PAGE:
Po-po, Popo, Popos, PoPo
A street term for police. Originally from Southern California, where bicycle police, beginning in the 1980s, wore t-shirts marked with PO, for 'police officer', in block letters. As these officers rode in pairs, their shirts would read 'POPO' when side by side. -Webster's Dictionary
Living Outside the Box
Unlike most of America, I've had the privilege of living outside of this country, even for a short time, and it was the only time in my life that my race was never an issue, and that I can say that I experienced freedom.
I tell the story often because it is the only reason why I'm not driving to NOLA right now ready to riot, or manically on my way to Minnesota or even one of the murdered myself. If I had not experienced that brief freedom from the bitter sting of blackness I would likely be dead somewhere today.
The Rodney Wake Up Call
Back in the 90's, I was a student journalist who covered a small private southern college campus community and witnessed the racist ways of some white folks almost every day. From hanging rebel flags in dorm windows to profiling by local police, I saw it all, and I hated it. I revolted with my writing. I fought back by stating the facts, in a public forum using the first amendment as my weapon against racism. This was the height of the Rodney King beating in LA, and for me in North Carolina, it was a world away, but in reality, it wasn't.
The submissive nature of blacks and the fear of whites in powerful positions of any kind, from police to president is real, and dates back to the oppression of slavery. Police ultimately have all the power, and, they know this. They are trained to use force when needed, but it seems firearms and force are used immediately by some policemen because history has shown that there are no consequences for killing black folks. The officers behind these triggers are in a place of power, and are exonerated and hailed by their clans for their crimes against humanity. Excuse making of every kind is used to justify wrong, and that is unacceptable. From slavery to the streets, the cycle continues.
But Then We Stopped Reading
When I was growing up everybody read the newspaper everyday. My father carried the Wall Street Journal with him each morning, my grandmother, The Chester News and Reporter. It was like a religion to stay well informed. My pursuit of truth telling through journalism ended early because I gave up on people reading, listening to the facts and acting on them to build up a community that works together to change things. Instead, I've watched over the years that with each act of senseless violence we become even more polarized, segregated, suspicious and numb until the next. Apathy set in and we gave up.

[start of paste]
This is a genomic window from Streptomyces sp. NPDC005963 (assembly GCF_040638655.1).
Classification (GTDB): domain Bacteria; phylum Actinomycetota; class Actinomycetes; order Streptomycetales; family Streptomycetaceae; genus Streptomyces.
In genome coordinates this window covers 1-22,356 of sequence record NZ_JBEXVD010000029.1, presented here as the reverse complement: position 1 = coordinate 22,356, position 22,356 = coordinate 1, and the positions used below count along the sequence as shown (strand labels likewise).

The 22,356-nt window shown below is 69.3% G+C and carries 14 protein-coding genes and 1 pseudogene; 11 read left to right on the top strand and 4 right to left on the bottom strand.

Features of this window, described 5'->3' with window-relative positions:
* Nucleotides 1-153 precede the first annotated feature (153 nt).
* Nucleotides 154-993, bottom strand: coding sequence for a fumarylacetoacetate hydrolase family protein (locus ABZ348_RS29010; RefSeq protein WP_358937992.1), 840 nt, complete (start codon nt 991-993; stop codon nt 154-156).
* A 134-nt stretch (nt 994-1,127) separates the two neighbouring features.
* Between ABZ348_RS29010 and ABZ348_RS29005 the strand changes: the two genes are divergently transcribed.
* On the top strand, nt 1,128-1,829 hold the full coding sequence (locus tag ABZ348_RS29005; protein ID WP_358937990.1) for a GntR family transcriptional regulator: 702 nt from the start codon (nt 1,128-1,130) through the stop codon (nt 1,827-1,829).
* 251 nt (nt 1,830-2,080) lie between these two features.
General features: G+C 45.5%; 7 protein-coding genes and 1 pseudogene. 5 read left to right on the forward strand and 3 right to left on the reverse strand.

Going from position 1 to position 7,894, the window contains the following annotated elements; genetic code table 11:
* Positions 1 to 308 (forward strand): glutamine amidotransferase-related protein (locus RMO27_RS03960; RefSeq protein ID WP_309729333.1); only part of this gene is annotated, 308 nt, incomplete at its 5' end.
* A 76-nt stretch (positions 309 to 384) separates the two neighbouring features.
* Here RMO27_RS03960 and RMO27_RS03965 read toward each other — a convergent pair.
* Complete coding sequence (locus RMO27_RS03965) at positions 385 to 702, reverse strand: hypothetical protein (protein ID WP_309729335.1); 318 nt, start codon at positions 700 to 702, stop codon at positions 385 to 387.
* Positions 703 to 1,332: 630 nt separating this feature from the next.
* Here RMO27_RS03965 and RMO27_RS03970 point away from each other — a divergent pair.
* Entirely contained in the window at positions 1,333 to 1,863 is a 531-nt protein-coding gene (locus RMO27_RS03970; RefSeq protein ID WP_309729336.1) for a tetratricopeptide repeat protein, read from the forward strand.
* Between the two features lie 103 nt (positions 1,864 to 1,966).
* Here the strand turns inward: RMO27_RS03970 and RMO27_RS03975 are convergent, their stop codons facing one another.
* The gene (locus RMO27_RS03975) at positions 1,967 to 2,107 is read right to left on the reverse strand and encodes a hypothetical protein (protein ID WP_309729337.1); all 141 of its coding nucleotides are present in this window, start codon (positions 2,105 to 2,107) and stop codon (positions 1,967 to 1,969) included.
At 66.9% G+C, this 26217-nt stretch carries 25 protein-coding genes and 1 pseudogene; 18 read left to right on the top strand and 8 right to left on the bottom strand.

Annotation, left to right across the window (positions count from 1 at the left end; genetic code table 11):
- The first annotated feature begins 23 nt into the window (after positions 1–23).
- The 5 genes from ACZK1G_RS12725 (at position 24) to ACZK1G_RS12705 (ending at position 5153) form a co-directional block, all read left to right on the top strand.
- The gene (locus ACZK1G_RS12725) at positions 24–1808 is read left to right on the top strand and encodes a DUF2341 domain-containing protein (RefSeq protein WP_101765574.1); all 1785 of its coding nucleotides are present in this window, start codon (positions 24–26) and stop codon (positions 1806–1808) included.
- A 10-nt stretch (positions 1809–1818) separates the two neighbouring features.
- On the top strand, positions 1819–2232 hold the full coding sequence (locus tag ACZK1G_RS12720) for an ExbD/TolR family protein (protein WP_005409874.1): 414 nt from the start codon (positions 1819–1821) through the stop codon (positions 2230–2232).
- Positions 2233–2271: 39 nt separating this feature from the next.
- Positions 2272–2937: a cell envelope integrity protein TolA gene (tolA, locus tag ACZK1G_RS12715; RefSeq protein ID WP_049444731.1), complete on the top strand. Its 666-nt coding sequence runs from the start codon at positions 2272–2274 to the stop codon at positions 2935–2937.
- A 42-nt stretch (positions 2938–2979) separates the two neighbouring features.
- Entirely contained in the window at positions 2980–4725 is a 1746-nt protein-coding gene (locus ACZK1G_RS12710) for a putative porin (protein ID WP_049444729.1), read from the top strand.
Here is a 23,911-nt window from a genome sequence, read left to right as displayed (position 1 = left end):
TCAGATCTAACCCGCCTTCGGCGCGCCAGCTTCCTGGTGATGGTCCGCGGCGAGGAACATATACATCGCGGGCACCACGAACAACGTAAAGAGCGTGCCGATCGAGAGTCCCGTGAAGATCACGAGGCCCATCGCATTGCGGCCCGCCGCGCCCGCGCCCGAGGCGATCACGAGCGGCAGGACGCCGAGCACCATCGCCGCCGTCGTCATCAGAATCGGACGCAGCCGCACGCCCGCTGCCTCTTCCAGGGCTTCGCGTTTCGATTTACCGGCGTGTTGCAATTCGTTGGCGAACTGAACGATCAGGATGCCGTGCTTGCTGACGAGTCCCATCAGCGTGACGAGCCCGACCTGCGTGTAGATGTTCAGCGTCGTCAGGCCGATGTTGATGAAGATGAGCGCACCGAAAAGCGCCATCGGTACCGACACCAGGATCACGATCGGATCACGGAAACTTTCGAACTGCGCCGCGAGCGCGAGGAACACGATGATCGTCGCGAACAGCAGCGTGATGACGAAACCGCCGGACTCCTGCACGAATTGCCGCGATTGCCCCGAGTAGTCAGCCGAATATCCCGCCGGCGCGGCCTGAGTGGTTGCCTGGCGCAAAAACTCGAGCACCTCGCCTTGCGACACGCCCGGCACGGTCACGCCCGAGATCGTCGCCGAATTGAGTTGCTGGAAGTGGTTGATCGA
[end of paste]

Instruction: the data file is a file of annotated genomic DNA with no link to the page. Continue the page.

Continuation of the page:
April 4, 1968
I often think of the day that I think black America really threw in the towel and gave up. I believe it was April 4, 1968. I wasn't even alive on that day, but I think that it impacted the state of our nation. While Martin was a public enemy to most racist whites, his ability to speak into the hearts of everybody else and start a movement that people of all races were willing to peacefully risk and give up their lives for was invigorating. No one has been able to bring a country who believed in equality together like this, black, white and in between. We are still missing and mourning Dr. King, and deflated by his assassination, we lost hope, and really, we lost ground in this struggle for change.
But we have a Black President
The constitution states that we are a country of the people, by the people and for the people. As a leader of the free world, I can't imagine all of the global strife and turmoil President Obama has to deal with everyday. And on top of that, he has his own domestic state and federally funded terror attacks to deal with each time an innocent person, white or black is killed by the police or private citizens. Not to mention, he, and his family are constantly vilified for being black while walking, black while talking, black while going to college, and black while dancing at a state dinner. And he still has to get up everyday and be the President. Enough said.
Forget the tears, educate and act
Mothers and fathers of black children, we have to teach our kids some tough lessons in life because the truth is, you can't drive around with a taillight out, music pumping, pants sagging, and really, you shouldn't sell CD's outside of a convenience store if you can absolutely help it these days because it's just not safe anymore. If you're entrepreneurial and want to sell stuff, let's get a legit booth at a weekend market.
We have to focus on our children's education and value systems. Train them wisely about the opportunities around them and how to make things happen and not have to carry a gun to feel safe or powerful. We have to teach them that life isn't fair and that disrespecting authority of any kind doesn't usually end well. From you as a parent, to their manager at their first job, speaking with respect, and looking people in the eye with pride and confidence will change the course of a child's life.
I have had cops that literally saved my life so I am a believer in law enforcement. Order is important and that's biblical.
The reality is, no one is going to ship all of the racist, hateful cops onto their own island together, so we have to find ways to co-exist and rise above them. Being a police officer of any race provides a completely different level of privilege.
I Have a Dream, delivered 28 August 1963, at the Lincoln Memorial, Washington D.C.